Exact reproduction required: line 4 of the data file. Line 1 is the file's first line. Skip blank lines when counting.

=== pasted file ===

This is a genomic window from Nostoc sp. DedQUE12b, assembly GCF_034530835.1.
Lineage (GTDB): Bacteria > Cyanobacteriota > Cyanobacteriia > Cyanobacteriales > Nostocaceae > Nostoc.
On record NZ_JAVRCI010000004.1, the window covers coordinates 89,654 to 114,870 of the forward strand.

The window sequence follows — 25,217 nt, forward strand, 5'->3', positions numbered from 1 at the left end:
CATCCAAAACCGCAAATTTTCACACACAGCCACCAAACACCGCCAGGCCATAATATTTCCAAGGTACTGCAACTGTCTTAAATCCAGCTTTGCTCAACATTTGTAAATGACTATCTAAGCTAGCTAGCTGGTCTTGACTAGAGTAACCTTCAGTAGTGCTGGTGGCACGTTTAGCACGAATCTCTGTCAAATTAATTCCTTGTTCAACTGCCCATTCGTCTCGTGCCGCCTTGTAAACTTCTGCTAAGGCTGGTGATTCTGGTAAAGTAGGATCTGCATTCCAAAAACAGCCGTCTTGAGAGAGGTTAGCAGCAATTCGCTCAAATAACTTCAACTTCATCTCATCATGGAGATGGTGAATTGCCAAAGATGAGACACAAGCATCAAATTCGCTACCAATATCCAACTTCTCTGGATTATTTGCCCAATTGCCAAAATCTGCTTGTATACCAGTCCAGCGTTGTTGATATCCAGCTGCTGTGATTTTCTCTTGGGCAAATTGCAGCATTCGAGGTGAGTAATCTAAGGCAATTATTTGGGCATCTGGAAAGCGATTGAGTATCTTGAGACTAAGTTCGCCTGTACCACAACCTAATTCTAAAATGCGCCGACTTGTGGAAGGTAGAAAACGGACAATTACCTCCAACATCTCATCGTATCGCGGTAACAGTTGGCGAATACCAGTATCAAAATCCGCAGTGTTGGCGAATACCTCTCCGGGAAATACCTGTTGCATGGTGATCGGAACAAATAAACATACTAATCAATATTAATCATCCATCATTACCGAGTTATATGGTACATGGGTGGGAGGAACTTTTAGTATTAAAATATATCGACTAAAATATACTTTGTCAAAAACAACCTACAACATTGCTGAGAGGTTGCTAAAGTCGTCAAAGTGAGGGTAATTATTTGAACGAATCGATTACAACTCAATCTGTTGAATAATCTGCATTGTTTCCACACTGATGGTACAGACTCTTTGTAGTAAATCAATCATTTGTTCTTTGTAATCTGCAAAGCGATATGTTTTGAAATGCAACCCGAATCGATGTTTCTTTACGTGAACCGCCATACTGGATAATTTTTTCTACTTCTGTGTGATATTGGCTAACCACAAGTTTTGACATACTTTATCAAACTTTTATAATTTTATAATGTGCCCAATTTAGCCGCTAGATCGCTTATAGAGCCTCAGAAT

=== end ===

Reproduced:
The window sequence follows — 25,217 nt, forward strand, 5'->3', positions numbered from 1 at the left end: